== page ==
What is the meaning of being “Under the Weather?” The phrase means that someone feels sick or sad.
I am not going to work because I feel under the weather.
Here are a few phrases with similar meanings: sick as a dog, in a bad way, not feeling so hot.
This phrase originated in the sailing community. When a sailor felt seasick, he was sent below deck to get away from the bad weather. So, “under the weather” originally meant seasick. Some sources report that the original phrase was “under the weather bow.” The weather bow is the side of the boat with the worst weather.
This phrase first appeared in print in 1835 in the Jeffersonville Daily Evening News.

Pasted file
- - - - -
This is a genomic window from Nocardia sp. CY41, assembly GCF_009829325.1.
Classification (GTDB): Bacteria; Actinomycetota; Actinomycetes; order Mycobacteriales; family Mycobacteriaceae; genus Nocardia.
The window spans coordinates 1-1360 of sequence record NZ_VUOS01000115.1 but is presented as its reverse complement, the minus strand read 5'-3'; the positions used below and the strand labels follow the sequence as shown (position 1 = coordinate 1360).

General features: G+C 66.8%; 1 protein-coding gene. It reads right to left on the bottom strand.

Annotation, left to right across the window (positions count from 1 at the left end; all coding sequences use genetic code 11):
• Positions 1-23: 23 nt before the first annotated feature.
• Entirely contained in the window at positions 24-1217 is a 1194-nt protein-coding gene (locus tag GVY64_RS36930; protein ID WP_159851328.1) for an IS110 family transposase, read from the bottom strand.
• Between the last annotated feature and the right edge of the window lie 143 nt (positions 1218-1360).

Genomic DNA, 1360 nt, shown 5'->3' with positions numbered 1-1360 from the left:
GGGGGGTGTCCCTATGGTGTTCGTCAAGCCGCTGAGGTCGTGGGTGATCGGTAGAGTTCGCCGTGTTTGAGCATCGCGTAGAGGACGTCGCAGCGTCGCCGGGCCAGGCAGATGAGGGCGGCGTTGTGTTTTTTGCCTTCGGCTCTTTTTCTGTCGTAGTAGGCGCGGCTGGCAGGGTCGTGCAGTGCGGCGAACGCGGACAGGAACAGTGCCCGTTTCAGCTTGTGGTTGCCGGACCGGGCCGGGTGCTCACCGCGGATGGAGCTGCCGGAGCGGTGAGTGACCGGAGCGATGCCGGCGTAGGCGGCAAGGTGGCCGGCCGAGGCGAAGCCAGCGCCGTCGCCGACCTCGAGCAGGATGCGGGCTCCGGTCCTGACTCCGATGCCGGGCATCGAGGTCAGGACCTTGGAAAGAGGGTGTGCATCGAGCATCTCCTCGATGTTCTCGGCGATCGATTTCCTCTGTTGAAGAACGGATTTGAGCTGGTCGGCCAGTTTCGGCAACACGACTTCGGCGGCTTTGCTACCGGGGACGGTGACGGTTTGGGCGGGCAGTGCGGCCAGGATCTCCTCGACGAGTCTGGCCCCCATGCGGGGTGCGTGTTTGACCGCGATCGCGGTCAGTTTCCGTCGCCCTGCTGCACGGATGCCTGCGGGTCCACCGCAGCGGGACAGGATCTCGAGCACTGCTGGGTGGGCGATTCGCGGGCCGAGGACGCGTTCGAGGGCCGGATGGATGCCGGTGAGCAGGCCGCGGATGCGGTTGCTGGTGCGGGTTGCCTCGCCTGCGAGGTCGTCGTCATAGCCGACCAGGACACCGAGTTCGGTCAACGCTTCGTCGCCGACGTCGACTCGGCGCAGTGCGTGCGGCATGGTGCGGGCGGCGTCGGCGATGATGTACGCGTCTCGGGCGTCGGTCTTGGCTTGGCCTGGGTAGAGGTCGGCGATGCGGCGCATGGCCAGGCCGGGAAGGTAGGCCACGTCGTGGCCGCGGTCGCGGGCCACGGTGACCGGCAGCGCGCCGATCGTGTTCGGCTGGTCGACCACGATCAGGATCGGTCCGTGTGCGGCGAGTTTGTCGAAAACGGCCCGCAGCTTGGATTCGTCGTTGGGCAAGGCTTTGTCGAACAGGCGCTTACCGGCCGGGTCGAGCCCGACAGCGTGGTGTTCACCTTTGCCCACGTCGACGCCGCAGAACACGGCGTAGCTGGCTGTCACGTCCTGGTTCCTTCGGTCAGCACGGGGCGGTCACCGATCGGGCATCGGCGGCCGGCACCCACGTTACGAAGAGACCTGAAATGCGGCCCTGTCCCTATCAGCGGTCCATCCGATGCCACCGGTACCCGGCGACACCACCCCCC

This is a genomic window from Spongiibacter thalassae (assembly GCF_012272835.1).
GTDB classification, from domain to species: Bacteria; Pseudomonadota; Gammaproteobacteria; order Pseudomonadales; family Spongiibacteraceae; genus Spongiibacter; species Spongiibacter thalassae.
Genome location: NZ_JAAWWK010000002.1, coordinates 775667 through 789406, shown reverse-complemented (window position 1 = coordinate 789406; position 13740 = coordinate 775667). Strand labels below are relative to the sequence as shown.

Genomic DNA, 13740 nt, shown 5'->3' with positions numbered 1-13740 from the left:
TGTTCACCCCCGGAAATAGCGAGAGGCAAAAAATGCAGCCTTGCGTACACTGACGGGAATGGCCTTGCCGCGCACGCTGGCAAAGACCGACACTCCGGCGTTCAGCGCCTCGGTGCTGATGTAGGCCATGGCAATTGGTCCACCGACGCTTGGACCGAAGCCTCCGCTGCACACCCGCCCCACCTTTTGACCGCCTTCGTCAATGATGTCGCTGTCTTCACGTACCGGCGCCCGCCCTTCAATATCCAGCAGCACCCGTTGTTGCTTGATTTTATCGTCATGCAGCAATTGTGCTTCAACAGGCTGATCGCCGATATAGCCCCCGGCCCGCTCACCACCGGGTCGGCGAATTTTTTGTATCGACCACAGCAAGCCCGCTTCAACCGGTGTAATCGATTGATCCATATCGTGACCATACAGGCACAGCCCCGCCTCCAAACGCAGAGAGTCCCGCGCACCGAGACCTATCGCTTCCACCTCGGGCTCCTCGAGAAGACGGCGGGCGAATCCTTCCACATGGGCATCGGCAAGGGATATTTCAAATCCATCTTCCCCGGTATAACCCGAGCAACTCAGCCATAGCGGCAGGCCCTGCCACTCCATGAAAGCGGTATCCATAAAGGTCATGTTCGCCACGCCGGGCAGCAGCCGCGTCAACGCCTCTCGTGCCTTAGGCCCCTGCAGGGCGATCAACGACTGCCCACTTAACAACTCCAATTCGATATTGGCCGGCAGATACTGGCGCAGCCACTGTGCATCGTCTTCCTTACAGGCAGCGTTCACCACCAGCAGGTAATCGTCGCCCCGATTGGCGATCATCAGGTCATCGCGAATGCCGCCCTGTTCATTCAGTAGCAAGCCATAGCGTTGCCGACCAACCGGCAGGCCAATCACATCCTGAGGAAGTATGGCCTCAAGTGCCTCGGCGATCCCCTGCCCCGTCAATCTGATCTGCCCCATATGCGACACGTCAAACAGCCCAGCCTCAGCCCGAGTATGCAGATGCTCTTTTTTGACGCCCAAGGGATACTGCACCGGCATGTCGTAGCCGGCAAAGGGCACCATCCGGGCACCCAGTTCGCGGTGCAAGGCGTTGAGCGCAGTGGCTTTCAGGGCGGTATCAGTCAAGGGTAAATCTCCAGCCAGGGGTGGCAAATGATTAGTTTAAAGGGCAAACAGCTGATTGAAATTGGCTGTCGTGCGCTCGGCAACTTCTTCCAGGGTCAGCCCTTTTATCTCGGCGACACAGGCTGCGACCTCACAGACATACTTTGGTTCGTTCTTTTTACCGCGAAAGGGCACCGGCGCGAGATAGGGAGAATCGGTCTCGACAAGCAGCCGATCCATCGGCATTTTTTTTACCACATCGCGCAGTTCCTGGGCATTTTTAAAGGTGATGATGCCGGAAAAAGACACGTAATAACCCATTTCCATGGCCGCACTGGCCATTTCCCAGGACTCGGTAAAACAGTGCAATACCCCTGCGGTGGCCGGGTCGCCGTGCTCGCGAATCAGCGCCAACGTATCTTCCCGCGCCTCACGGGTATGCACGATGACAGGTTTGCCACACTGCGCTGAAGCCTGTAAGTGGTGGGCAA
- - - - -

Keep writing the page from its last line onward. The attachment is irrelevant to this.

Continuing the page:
Shortly after eating the expired food, she began to feel under the weather.
I want to go to graduation, but I’ll stay home since I feel under the weather.
Now that you understand the meaning of the phrase “Under the Weather,” you can use it correctly in your writing and speaking.
Want to sharpen your business writing skills? Discover our acclaimed online courses at syntaxtraining.com